Our lawyers are here to protect you on the front-end and save you from any contract disputes that may arise. With offices in Houston, Austin, and San Antonio, we are your Texas contractor lawyer. Protect your business and call one of our experienced attorneys today at The Cromeens Law Firm at 713.715.7334.

What are the essential parts of your contract with homeowners?

First and foremost is the scope of your work—in other words, what are you doing? What are you not doing? We tell our clients to describe their work scope as if they were explaining it to 12 strangers who know nothing about construction. This is the jury that will be deciding your fate if the project goes off the rails.

The second most important thing high-maintenance homeowners want to know is how long the project will take to complete. Make sure your contract sets forth an honest schedule of completion. We always tell our clients to go long on their estimates. That way, if they finish early, they are heroes instead of finishing late and making them “zeroes.” It also gives you time if something unexpected happens.

Plan for the unpredictable

The next thing that is super important to address before the project starts is that although you are an expert in your field, there may be things that happen that you could not predict that will cost extra. For example, if you are replacing the roof, be clear that once you take off the existing shingles, plywood or other rotten things that will need to be replaced will cost extra. Address in the contract how the extra cost will be determined. We find explaining that the additional work cost is the cost of the materials plus a percentage to cover your labor and overhead work well. We would also include that you will let them know before you do any of the extra work.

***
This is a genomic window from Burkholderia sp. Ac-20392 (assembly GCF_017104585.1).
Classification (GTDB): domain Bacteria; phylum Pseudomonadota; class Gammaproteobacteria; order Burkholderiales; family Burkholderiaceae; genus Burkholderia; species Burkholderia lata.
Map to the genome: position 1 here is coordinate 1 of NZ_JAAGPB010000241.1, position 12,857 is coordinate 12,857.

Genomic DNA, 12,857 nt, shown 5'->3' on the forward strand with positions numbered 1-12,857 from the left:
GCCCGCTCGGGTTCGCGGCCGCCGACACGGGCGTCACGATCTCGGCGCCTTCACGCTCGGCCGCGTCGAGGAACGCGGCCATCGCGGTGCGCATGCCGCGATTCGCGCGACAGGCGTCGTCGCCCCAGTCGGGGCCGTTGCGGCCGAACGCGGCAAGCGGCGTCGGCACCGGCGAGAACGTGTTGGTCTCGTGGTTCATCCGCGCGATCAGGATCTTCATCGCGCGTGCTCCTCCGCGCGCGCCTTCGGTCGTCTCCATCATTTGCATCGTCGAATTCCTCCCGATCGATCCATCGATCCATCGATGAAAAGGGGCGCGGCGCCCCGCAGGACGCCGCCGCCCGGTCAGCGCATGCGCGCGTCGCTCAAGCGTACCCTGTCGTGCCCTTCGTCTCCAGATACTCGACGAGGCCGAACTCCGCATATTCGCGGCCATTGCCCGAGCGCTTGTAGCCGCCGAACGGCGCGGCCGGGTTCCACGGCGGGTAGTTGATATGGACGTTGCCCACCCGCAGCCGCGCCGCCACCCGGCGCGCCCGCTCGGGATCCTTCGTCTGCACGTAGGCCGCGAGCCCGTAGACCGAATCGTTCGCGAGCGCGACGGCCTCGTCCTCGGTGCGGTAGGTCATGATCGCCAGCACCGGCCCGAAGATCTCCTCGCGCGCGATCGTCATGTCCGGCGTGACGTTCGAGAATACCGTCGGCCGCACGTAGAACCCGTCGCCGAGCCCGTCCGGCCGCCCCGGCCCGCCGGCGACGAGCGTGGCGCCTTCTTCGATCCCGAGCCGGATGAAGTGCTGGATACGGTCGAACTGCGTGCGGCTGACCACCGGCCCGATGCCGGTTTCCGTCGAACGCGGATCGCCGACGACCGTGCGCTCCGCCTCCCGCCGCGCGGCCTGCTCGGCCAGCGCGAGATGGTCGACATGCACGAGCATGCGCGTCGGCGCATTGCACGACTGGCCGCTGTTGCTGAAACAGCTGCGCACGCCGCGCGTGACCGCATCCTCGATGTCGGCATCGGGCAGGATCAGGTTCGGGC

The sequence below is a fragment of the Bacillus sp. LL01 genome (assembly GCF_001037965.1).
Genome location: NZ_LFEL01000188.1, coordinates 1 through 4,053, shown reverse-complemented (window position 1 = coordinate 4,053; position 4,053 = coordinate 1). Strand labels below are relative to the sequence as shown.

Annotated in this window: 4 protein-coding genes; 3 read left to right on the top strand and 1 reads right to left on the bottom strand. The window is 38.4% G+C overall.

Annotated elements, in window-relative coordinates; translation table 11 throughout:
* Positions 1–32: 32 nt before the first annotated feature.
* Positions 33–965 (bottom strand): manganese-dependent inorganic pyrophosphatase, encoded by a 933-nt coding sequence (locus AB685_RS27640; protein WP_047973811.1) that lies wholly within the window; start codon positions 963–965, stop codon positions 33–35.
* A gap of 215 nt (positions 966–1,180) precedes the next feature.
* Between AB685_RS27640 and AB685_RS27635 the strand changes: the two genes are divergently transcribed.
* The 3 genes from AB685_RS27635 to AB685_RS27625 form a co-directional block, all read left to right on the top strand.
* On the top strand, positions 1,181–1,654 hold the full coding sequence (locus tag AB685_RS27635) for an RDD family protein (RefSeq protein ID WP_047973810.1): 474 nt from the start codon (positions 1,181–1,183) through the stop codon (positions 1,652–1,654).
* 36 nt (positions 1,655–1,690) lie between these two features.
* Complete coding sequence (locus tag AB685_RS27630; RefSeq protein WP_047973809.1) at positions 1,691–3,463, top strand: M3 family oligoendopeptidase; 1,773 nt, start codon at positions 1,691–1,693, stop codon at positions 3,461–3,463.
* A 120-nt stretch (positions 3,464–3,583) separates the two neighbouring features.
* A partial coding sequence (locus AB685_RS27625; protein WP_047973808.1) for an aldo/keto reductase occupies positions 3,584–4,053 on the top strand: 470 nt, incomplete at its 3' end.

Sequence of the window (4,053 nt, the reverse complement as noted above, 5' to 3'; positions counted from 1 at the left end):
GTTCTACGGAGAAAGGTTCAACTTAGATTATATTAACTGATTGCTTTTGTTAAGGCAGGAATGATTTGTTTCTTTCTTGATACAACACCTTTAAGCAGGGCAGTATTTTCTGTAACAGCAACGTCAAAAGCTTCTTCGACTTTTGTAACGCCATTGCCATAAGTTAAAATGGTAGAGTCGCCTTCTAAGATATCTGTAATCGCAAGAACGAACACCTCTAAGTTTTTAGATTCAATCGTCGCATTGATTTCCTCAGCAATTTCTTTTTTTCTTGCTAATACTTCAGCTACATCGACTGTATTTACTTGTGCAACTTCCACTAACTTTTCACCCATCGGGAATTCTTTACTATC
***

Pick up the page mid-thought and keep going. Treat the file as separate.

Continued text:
Have a clear payment schedule

Something else that needs to be clarified before the project begins is when payment should be expected. Whatever your payment terms are, be upfront about them. What we find works well for projects that last longer than a week is implementing periodic payments as milestones are reached. The contract will call for 5 – 10 % down, then spell out what work needs to be done before the next payment is due. While the project is progressing, it is wise to send an invoice as you reach each milestone. That way, it is clear that you have reached a milestone, and payment is expected because the homeowner may not realize that you have reached that goal and have moved on to the next.


At the end of the day, our homes are some of the most personal things about us, and the homeowner is trusting you with their most important investment. Take the time to make sure you both have the same picture of what will happen. As much as you try to prevent them, issues will still arise. Read the next blog to find some great tips on how to Successfully Resolve Homeowner Issues. If you need assistance with your residential contract, contact us at The Cromeens Law Firm. We are a full-service construction law firm, with a team of prepared and poised construction law attorneys ready to help you build a better business.

Karalynn Cromeens